Rose Sharifian

Background

I am born in Iran, on the west side of the country, very close to mountains where in the winter we have snow and it can get as cold as -10 degree Celsius. I have a B.Sc. in chemical engineering from Sharif university of technology, Tehran (2010-2014) and a M.Sc. in Petroleum engineering from TU Delft (2014-2016). After a year of working as a project manager at Tebodin B.V., I am now a PhD candidate at TU Delft together with Wetsus water research center.

Research Topic

Membrane based desalination, particularly reverse osmosis (RO), is currently the most extended technology for desalination. While RO has a lower CO2 emission than thermal desalination methods, still its estimated carbon footprint (0.4–6.7 kg/m3 CO2eq for seawater RO) means that decreasing CO2 footprint in RO will be necessary if other industries decarbonize and RO continues to grow in application. A strategy to reduce the CO2 footprint of RO is to remove and utilize the available CO2 and carbonates that are dissolved in seawater, prior to applying RO. As the carbonate in seawater is in equilibrium with the atmosphere, this CO2 removal is effectively a negative emission technology, which counteracts the CO2 emitted due to energy requirements in the RO process. Additionally, such decarbonization can reduce or even eliminate the scaling risk, which is still considered as one of the major challenges for an efficient operation in membrane based technologies. Sustainable decarbonization of seawater can be done using Bipolar Membrane Electrodialysis (BPMED) as a pre-treatment to RO.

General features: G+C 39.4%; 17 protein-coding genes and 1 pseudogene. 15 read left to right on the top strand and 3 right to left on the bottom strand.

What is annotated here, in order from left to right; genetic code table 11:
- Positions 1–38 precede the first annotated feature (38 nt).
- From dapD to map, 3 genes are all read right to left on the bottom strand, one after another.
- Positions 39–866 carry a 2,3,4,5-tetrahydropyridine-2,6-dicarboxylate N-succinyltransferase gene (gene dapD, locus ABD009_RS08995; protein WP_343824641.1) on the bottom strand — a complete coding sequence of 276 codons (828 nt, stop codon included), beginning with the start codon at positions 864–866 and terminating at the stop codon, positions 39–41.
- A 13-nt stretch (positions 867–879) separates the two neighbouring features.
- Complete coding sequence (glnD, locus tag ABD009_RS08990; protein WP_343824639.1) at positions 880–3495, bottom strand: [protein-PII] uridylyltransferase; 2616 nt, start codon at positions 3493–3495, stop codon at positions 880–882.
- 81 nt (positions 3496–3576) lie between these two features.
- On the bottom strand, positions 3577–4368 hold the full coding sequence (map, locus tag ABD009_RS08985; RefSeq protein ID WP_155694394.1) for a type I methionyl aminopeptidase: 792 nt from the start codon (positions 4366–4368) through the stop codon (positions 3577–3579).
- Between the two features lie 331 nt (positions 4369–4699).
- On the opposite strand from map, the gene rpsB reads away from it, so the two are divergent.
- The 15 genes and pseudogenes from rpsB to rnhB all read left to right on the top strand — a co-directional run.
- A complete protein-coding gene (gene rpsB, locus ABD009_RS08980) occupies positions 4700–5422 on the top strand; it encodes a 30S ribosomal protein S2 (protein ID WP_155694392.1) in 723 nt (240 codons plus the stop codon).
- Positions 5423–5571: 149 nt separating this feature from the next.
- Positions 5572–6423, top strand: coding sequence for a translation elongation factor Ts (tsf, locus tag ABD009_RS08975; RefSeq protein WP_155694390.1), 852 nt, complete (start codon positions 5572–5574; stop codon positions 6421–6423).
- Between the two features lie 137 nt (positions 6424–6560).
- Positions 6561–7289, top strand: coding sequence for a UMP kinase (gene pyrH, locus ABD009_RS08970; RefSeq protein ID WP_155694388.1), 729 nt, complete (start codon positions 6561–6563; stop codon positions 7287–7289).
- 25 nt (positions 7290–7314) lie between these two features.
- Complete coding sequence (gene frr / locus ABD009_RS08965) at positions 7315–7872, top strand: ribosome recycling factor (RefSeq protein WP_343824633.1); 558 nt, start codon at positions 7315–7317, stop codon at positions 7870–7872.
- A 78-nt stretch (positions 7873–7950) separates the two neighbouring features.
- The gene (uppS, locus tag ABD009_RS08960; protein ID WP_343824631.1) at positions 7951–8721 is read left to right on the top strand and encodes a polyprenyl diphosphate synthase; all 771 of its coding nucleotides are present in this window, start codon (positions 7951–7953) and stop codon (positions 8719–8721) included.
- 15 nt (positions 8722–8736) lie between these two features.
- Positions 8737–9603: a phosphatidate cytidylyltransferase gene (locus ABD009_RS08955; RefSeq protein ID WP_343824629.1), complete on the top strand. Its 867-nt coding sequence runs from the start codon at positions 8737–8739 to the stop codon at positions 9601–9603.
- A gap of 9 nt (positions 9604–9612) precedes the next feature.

Bipolar membranes are special type of layered ion exchange membranes. The bipolar membrane consist of two polymer layers carrying fixed charges; a positively charged anion exchange membrane and a negatively charged cation exchange membrane. Ideally, no ion transfer should happen from one side of the bipolar membrane to the other, since the desired function in the bipolar membrane is the water splitting into hydroxide ions and protons upon application of an electric force. In other words, Acid/ base production. 

BPMED can decarbonize the seawater by removing CO2 in gaseous form on the acidic side of the bipolar membrane (Acid route) or as solid CaCO3 precipitate on the alkaline side (Base route). Consequently, a synchronized higher water recovery and a lower carbon footprint can be achieved in RO.

 

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